Malignancy is the most common cause (responsible for > 90% of the cases) of SVC syndrome. A few cases of SVC syndrome have been reported in association with connective tissue disorders or vasculitis. SVC thrombosis is an uncommon but well-recognized manifestation of Behçet’s disease.8 Behçet’s disease has also been reported to be associated with narrowing of SVC lumen due to vasculopathy without thrombosis.9 SVC syndrome due to intravascular thrombosis has been reported in a patient with rheumatoid arthritis (RA) without APS indicating that RA itself may be the cause of hypercoagulable state in that case.10 A case of SVC syndrome in a patient of SLE with longstanding classic RA was reported where the etiology was external compression of SVC by mediastinal lymphadenopathy.11 A similar case was also reported by Kingetsu et al,12 SVC syndrome (caused by thrombosis) as a presenting feature of SLE is comparatively rare and whatever few cases are reported to date are all cases of lupus associated with APS.13,14 A case of SLE associated with anticardiolipin antibodies presenting as SVC syndrome has been reported previously.13 The 19-year-old woman described in this report had thrombotic occlusion of SVC, which successfully responded to immunosuppressives and intravenous thrombolytics. Similarly, another case of asymptomatic SVC thrombosis as a manifestation of SLE with APS (also known as secondary APS) in a 34-year-old woman with recurrent spontaneous abortions and hemolytic anemia has been reported.14 This patient had no overt signs of SVC obstruction due to the development of collateral vessels. Moreover, SVC thrombosis has also been reported in association with drug-induced lupus with circulating anticoagulants.15 Primary APS has been reported to be associated with SVC thrombosis in the literature.16–18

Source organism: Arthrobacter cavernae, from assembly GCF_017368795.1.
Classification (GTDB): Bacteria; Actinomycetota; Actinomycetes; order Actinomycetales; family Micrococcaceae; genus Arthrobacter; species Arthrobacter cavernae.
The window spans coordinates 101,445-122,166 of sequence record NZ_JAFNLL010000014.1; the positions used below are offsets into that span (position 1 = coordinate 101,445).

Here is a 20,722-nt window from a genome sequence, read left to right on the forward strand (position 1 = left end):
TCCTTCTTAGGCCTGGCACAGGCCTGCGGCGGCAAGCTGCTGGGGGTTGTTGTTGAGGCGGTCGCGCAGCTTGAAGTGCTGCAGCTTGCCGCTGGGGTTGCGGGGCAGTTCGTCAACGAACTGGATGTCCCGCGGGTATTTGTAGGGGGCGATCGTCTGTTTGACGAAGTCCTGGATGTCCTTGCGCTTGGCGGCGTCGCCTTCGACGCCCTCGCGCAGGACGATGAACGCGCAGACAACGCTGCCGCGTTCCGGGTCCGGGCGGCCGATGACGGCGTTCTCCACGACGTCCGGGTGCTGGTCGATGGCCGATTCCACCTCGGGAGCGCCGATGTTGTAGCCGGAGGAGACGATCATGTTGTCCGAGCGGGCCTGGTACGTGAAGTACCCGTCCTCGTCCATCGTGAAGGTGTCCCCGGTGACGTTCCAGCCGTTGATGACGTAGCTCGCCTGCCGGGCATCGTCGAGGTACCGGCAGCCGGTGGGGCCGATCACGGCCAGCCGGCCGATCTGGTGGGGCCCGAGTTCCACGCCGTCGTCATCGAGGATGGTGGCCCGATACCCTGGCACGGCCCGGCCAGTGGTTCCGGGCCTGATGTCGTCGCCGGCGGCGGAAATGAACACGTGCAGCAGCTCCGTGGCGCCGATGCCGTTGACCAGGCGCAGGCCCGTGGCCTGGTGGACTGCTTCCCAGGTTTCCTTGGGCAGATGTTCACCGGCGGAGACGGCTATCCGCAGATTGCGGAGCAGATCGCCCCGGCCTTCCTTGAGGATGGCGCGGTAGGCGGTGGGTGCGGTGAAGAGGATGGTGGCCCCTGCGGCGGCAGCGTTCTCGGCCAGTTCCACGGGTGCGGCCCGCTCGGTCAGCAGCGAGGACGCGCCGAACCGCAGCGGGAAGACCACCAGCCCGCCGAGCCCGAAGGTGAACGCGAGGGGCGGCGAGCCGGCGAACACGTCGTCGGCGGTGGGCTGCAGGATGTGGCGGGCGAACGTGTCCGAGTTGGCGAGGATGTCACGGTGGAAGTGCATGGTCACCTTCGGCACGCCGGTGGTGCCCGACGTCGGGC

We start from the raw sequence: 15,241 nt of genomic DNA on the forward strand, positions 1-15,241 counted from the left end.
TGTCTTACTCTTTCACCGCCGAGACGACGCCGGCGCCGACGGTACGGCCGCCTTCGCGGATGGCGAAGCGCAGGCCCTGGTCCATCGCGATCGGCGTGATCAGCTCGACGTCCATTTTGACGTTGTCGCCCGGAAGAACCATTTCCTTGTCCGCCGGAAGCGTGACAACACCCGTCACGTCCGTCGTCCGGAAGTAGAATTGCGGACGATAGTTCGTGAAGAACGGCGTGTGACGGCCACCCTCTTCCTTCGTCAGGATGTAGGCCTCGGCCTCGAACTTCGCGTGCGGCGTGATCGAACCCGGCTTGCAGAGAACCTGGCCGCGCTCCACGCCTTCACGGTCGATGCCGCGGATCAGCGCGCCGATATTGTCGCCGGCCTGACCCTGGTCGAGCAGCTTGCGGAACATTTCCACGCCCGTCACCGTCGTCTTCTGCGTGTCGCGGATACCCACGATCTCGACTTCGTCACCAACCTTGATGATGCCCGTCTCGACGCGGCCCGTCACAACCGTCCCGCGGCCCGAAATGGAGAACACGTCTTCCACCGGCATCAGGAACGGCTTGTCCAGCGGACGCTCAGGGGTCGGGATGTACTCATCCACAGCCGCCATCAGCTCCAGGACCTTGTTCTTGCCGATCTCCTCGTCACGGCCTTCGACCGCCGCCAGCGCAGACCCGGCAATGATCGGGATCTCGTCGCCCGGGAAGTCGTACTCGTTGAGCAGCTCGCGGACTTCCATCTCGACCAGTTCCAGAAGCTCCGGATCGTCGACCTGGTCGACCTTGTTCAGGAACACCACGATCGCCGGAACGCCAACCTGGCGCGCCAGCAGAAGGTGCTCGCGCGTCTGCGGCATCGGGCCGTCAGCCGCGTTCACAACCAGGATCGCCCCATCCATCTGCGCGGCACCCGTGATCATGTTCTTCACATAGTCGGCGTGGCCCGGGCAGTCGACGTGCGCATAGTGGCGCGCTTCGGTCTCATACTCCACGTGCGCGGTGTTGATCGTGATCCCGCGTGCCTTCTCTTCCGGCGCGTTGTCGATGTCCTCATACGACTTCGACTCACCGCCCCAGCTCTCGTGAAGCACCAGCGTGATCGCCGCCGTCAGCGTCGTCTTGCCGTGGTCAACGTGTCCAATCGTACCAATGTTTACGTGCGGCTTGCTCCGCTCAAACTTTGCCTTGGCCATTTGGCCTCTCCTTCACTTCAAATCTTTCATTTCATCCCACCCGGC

However, our case of SVC syndrome as a presenting feature of SLE without associated APS is probably the first case globally.


SVC obstruction due to thrombosis, as a presenting feature in a young female with SLE, is relatively rare. It does not always indicate associated APS, as SLE itself is a highly prothrombotic state. Connective tissue disorders have a wide spectrum of presentations and protean manifestations. Hence, a high degree of suspicion is required while evaluating these cases. SVC obstruction is not an uncommon clinical entity, but the determination of the underlying pathophysiology and adjusting the therapy accordingly may be challenging at times.


The authors declared no conflicts of interest. Written informed consent was obtained from the patient and her kin.